Peter Angelos was an MLB owner from another time

Peter Angelos, 94, passed away this weekend, shortly before a sale of the team he’s owned for decades takes place.

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Given you’re reading a newsletter dedicated to sports labor, and especially in baseball, chances are good that you’re aware that Orioles’ owner Peter Angelos, who passed away over the weekend at the age of 94, refused to use scabbing replacement players during spring training in 1995. It’s been mentioned in every obituary and reflection on his professional life that’s come out since, but that’s because it’s still worth pointing out — especially in today’s climate, where it’s unlikely you could find an owner willing to go against the majority on practically anything, never mind something that was anti-labor and pro-ownership.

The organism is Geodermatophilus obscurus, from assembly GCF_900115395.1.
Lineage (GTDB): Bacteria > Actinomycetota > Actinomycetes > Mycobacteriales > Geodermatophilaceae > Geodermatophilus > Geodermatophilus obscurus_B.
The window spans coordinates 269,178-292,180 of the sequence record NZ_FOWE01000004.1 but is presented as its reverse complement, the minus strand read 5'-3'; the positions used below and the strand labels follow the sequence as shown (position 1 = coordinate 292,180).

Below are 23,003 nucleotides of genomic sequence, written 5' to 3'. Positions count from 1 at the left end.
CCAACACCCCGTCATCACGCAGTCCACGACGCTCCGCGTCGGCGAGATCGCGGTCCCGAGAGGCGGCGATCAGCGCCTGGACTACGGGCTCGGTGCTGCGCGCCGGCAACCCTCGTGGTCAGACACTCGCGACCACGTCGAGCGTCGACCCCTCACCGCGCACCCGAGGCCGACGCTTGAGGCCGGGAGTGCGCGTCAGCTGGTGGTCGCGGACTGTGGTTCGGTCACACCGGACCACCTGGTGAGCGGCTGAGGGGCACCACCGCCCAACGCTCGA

The thing is, this wasn’t some random act by Angelos. And not even in the sense that Angelos was a union and personal injury lawyer whose practice made a point of representing “working men and women since 1961.” Angelos purchased the Orioles in 1993, and then made enemies of practically every other owner in the course of a year. Here’s the Washington Post on Angelos, from February 5, 1995:

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